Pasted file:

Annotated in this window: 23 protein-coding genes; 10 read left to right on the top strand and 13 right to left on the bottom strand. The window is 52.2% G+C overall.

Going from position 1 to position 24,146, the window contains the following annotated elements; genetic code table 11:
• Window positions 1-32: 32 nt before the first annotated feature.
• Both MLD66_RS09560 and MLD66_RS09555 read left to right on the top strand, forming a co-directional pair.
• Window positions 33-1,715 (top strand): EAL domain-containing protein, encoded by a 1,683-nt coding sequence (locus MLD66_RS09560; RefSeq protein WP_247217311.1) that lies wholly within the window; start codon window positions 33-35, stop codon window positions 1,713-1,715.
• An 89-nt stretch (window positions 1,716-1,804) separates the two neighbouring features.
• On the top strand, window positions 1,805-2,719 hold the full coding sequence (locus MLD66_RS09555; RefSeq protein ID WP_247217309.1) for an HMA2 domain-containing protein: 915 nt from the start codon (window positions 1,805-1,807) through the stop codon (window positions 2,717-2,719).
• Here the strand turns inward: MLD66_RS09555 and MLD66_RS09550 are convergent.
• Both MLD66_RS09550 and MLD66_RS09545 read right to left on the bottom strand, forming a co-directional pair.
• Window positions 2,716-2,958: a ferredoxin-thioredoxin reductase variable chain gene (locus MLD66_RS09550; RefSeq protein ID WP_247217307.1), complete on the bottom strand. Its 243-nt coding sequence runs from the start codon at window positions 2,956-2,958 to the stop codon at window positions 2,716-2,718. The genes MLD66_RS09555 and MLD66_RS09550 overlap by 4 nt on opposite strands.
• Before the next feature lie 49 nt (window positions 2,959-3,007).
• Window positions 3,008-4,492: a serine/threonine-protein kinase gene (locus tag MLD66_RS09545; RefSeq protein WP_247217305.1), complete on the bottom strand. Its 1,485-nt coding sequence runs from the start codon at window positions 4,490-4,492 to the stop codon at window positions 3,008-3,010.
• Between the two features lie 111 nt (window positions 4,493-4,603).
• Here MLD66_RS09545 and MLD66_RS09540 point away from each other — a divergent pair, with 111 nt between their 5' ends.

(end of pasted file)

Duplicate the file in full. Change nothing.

Annotated in this window: 23 protein-coding genes; 10 read left to right on the top strand and 13 right to left on the bottom strand. The window is 52.2% G+C overall.

Going from position 1 to position 24,146, the window contains the following annotated elements; genetic code table 11:
• Window positions 1-32: 32 nt before the first annotated feature.
• Both MLD66_RS09560 and MLD66_RS09555 read left to right on the top strand, forming a co-directional pair.
• Window positions 33-1,715 (top strand): EAL domain-containing protein, encoded by a 1,683-nt coding sequence (locus MLD66_RS09560; RefSeq protein WP_247217311.1) that lies wholly within the window; start codon window positions 33-35, stop codon window positions 1,713-1,715.
• An 89-nt stretch (window positions 1,716-1,804) separates the two neighbouring features.
• On the top strand, window positions 1,805-2,719 hold the full coding sequence (locus MLD66_RS09555; RefSeq protein ID WP_247217309.1) for an HMA2 domain-containing protein: 915 nt from the start codon (window positions 1,805-1,807) through the stop codon (window positions 2,717-2,719).
• Here the strand turns inward: MLD66_RS09555 and MLD66_RS09550 are convergent.
• Both MLD66_RS09550 and MLD66_RS09545 read right to left on the bottom strand, forming a co-directional pair.
• Window positions 2,716-2,958: a ferredoxin-thioredoxin reductase variable chain gene (locus MLD66_RS09550; RefSeq protein ID WP_247217307.1), complete on the bottom strand. Its 243-nt coding sequence runs from the start codon at window positions 2,956-2,958 to the stop codon at window positions 2,716-2,718. The genes MLD66_RS09555 and MLD66_RS09550 overlap by 4 nt on opposite strands.
• Before the next feature lie 49 nt (window positions 2,959-3,007).
• Window positions 3,008-4,492: a serine/threonine-protein kinase gene (locus tag MLD66_RS09545; RefSeq protein WP_247217305.1), complete on the bottom strand. Its 1,485-nt coding sequence runs from the start codon at window positions 4,490-4,492 to the stop codon at window positions 3,008-3,010.
• Between the two features lie 111 nt (window positions 4,493-4,603).
• Here MLD66_RS09545 and MLD66_RS09540 point away from each other — a divergent pair, with 111 nt between their 5' ends.